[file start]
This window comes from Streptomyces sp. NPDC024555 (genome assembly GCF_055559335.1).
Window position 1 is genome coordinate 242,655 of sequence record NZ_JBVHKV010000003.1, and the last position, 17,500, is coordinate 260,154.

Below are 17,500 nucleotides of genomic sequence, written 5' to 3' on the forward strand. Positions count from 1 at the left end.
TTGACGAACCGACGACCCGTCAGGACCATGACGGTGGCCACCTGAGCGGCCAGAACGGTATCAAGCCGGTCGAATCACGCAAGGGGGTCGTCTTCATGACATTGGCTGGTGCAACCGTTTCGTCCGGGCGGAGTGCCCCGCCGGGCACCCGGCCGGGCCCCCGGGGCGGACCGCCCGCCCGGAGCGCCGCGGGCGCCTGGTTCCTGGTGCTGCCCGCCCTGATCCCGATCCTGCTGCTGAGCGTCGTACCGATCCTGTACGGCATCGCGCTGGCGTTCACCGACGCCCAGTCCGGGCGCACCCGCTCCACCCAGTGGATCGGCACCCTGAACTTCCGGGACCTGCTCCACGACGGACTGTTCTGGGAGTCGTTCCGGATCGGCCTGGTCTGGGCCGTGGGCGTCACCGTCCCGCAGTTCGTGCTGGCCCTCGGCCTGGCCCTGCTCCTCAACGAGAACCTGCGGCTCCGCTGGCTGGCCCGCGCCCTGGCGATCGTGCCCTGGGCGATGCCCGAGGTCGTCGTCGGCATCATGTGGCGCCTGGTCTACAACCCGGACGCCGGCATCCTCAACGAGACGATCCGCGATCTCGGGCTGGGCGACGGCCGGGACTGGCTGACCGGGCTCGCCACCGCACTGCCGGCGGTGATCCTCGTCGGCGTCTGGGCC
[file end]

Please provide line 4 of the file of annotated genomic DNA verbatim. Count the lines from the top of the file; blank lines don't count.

TTGACGAACCGACGACCCGTCAGGACCATGACGGTGGCCACCTGAGCGGCCAGAACGGTATCAAGCCGGTCGAATCACGCAAGGGGGTCGTCTTCATGACATTGGCTGGTGCAACCGTTTCGTCCGGGCGGAGTGCCCCGCCGGGCACCCGGCCGGGCCCCCGGGGCGGACCGCCCGCCCGGAGCGCCGCGGGCGCCTGGTTCCTGGTGCTGCCCGCCCTGATCCCGATCCTGCTGCTGAGCGTCGTACCGATCCTGTACGGCATCGCGCTGGCGTTCACCGACGCCCAGTCCGGGCGCACCCGCTCCACCCAGTGGATCGGCACCCTGAACTTCCGGGACCTGCTCCACGACGGACTGTTCTGGGAGTCGTTCCGGATCGGCCTGGTCTGGGCCGTGGGCGTCACCGTCCCGCAGTTCGTGCTGGCCCTCGGCCTGGCCCTGCTCCTCAACGAGAACCTGCGGCTCCGCTGGCTGGCCCGCGCCCTGGCGATCGTGCCCTGGGCGATGCCCGAGGTCGTCGTCGGCATCATGTGGCGCCTGGTCTACAACCCGGACGCCGGCATCCTCAACGAGACGATCCGCGATCTCGGGCTGGGCGACGGCCGGGACTGGCTGACCGGGCTCGCCACCGCACTGCCGGCGGTGATCCTCGTCGGCGTCTGGGCC